If you truly desire to preserve the history, heritage and culture of McDowell and Highland County —for future generations;
If you want to stop the federally-funded land grab now taking place which is robbing you and your children of their land—land which will no longer be available for building homes and businesses, for agriculture, for hunting…except for the select few who have money or special connections;
If you don’t want to encourage bidding up land prices with federal money, higher and higher taxes and more controls on how you can use your land… and if you don’t want to sooner or later become one of the “willing sellers”—forced to sell your land when you or your children can’t use it the way you want and can’t afford to pay the taxes on it because there are only a few, low-paying tourist jobs;
If you don’t want to see your children move away to raise families, to see your rural post offices closed, or see your churches and your civic clubs and volunteer fire departments struggling for lack of members;
If you don’t want to happen to walk by the open window of the McDowell post office and overhear members of the local historic preservation society mocking you and degrading you or your family behind your back;
If you don’t appreciate Mr. Hower or others like him telling you, “I think the government should decide how landowners can use their land.”
The choice is yours...
I can’t tell you what to do. I can only warn you, as I have been trying to do for the past eight years, about NPS involvement and what is being planned for McDowell.
Don’t believe anything I have written here. Check the facts for yourself. Study the documents. Go to Richmond, or Manassas, or Canaan Valley, or Louisa County, or the New River Gorge, or along the Blue Ridge, or Antietam, or Waterford—or a hundred other places where the National Park Service and their “partners” have been at work. Travel around Virginia or West Virginia as I have done. Talk to the land owners, the home owners, the pastors, farmers and small business owners who have been victims of the same type of “Management Plan” now being implemented in McDowell.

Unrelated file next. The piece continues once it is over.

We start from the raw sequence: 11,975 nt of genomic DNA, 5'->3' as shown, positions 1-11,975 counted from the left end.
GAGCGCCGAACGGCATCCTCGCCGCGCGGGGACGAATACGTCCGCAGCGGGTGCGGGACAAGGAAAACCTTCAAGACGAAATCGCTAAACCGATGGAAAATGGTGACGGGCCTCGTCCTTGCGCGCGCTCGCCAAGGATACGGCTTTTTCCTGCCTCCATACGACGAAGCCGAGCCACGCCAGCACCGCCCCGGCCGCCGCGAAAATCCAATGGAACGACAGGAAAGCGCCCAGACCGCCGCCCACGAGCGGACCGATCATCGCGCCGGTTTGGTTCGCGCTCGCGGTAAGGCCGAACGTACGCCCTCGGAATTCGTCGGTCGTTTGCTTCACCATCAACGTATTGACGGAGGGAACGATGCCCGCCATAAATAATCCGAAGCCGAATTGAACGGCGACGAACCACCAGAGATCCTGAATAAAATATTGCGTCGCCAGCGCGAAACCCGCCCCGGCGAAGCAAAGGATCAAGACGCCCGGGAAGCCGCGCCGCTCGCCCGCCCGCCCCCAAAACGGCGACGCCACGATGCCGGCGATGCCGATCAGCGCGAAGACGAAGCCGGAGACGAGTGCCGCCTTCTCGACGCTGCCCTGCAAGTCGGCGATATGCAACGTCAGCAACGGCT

But I can offer these suggestions:
Convince your family, friends and neighbors to tell your elected officials, your supervisors, Jerry Rexrode, Lee Blagg and Robin Sullenberger, members of the Planning Commission, the Board of Zoning Appeals and others, to get Highland County completely out of the Shenandoah Valley National Historic District and out of the National Park Service’s National Heritage Area.
Let Bob Goodlatte, Emmett Hanger and Chris Saxman know how you feel. If you need addresses or phone numbers, or need help contacting them, or writing them a letter, let me know.
Ask them, in the strongest possible terms, to cut all ties with the National Park Service and its real estate agent, the Shenandoah Valley Battlefields Foundation. Tell them to stop the federal funding for the Highland Historical Society and the Highland County Chamber of Commerce—and anyone else trying to buy more land or control private property with conservation easements and zoning restrictions—who use your tax dollars in the name of ‘historic preservation.’
Do it now. Do it today. Don’t ever think you can make a “compromise deal” with the preservationists. If you do, you will lose. Even though you will be opposed by wealthy, powerful special-interests who will try to buy time to wear you down; even though some of your neighbors or friends may become angry with you; if you do not act, you will lose control of your community and your county. It will no longer be yours, or your children’s. -Leo Schwartz